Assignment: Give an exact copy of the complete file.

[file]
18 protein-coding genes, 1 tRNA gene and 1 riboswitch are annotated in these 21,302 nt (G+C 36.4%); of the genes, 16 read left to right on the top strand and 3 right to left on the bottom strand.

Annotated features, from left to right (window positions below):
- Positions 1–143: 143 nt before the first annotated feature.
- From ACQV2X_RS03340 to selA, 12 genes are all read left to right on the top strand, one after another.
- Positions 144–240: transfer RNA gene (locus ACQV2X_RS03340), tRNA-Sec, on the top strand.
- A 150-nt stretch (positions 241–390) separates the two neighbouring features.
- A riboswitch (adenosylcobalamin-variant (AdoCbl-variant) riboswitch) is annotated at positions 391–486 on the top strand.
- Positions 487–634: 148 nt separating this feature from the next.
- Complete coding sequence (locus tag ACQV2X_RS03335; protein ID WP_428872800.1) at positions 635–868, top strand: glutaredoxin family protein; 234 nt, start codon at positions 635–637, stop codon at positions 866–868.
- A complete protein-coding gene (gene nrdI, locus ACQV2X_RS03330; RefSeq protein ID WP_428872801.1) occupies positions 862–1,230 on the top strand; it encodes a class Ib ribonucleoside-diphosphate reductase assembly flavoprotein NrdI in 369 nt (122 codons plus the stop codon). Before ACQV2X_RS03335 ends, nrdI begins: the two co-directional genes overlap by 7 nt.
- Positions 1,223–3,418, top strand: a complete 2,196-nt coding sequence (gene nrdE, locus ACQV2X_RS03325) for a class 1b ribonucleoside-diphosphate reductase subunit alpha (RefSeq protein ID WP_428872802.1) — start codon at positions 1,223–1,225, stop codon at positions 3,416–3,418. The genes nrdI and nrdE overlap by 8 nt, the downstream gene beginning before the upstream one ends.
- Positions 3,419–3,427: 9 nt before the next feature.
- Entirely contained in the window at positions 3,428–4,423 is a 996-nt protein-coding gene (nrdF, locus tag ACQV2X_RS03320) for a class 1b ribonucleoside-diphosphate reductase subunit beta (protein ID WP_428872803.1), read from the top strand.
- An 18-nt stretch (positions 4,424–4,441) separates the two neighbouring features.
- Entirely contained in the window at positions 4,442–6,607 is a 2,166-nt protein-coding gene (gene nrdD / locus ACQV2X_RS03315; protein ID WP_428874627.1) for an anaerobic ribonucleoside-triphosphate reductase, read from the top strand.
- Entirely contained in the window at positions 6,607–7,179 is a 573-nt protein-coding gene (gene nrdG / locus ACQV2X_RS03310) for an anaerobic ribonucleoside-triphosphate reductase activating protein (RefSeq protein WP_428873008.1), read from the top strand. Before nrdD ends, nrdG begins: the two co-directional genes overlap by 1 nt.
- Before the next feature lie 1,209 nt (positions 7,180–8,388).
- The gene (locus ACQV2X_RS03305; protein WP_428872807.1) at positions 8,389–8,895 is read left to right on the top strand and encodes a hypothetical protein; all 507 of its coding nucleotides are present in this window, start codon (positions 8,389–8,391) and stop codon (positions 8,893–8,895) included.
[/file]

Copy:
18 protein-coding genes, 1 tRNA gene and 1 riboswitch are annotated in these 21,302 nt (G+C 36.4%); of the genes, 16 read left to right on the top strand and 3 right to left on the bottom strand.

Annotated features, from left to right (window positions below):
- Positions 1–143: 143 nt before the first annotated feature.
- From ACQV2X_RS03340 to selA, 12 genes are all read left to right on the top strand, one after another.
- Positions 144–240: transfer RNA gene (locus ACQV2X_RS03340), tRNA-Sec, on the top strand.
- A 150-nt stretch (positions 241–390) separates the two neighbouring features.
- A riboswitch (adenosylcobalamin-variant (AdoCbl-variant) riboswitch) is annotated at positions 391–486 on the top strand.
- Positions 487–634: 148 nt separating this feature from the next.
- Complete coding sequence (locus tag ACQV2X_RS03335; protein ID WP_428872800.1) at positions 635–868, top strand: glutaredoxin family protein; 234 nt, start codon at positions 635–637, stop codon at positions 866–868.
- A complete protein-coding gene (gene nrdI, locus ACQV2X_RS03330; RefSeq protein ID WP_428872801.1) occupies positions 862–1,230 on the top strand; it encodes a class Ib ribonucleoside-diphosphate reductase assembly flavoprotein NrdI in 369 nt (122 codons plus the stop codon). Before ACQV2X_RS03335 ends, nrdI begins: the two co-directional genes overlap by 7 nt.
- Positions 1,223–3,418, top strand: a complete 2,196-nt coding sequence (gene nrdE, locus ACQV2X_RS03325) for a class 1b ribonucleoside-diphosphate reductase subunit alpha (RefSeq protein ID WP_428872802.1) — start codon at positions 1,223–1,225, stop codon at positions 3,416–3,418. The genes nrdI and nrdE overlap by 8 nt, the downstream gene beginning before the upstream one ends.
- Positions 3,419–3,427: 9 nt before the next feature.
- Entirely contained in the window at positions 3,428–4,423 is a 996-nt protein-coding gene (nrdF, locus tag ACQV2X_RS03320) for a class 1b ribonucleoside-diphosphate reductase subunit beta (protein ID WP_428872803.1), read from the top strand.
- An 18-nt stretch (positions 4,424–4,441) separates the two neighbouring features.
- Entirely contained in the window at positions 4,442–6,607 is a 2,166-nt protein-coding gene (gene nrdD / locus ACQV2X_RS03315; protein ID WP_428874627.1) for an anaerobic ribonucleoside-triphosphate reductase, read from the top strand.
- Entirely contained in the window at positions 6,607–7,179 is a 573-nt protein-coding gene (gene nrdG / locus ACQV2X_RS03310) for an anaerobic ribonucleoside-triphosphate reductase activating protein (RefSeq protein WP_428873008.1), read from the top strand. Before nrdD ends, nrdG begins: the two co-directional genes overlap by 1 nt.
- Before the next feature lie 1,209 nt (positions 7,180–8,388).
- The gene (locus ACQV2X_RS03305; protein WP_428872807.1) at positions 8,389–8,895 is read left to right on the top strand and encodes a hypothetical protein; all 507 of its coding nucleotides are present in this window, start codon (positions 8,389–8,391) and stop codon (positions 8,893–8,895) included.